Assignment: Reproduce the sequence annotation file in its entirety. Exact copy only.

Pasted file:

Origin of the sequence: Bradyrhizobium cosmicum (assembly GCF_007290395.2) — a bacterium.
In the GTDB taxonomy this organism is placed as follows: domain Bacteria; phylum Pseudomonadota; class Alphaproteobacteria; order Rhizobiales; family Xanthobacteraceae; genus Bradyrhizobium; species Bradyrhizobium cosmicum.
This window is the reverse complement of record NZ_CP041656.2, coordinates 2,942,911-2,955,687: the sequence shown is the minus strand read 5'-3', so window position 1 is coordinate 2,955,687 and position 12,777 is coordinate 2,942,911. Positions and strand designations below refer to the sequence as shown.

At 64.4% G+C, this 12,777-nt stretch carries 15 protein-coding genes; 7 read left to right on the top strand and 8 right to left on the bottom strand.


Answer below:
Origin of the sequence: Bradyrhizobium cosmicum (assembly GCF_007290395.2) — a bacterium.
In the GTDB taxonomy this organism is placed as follows: domain Bacteria; phylum Pseudomonadota; class Alphaproteobacteria; order Rhizobiales; family Xanthobacteraceae; genus Bradyrhizobium; species Bradyrhizobium cosmicum.
This window is the reverse complement of record NZ_CP041656.2, coordinates 2,942,911-2,955,687: the sequence shown is the minus strand read 5'-3', so window position 1 is coordinate 2,955,687 and position 12,777 is coordinate 2,942,911. Positions and strand designations below refer to the sequence as shown.

At 64.4% G+C, this 12,777-nt stretch carries 15 protein-coding genes; 7 read left to right on the top strand and 8 right to left on the bottom strand.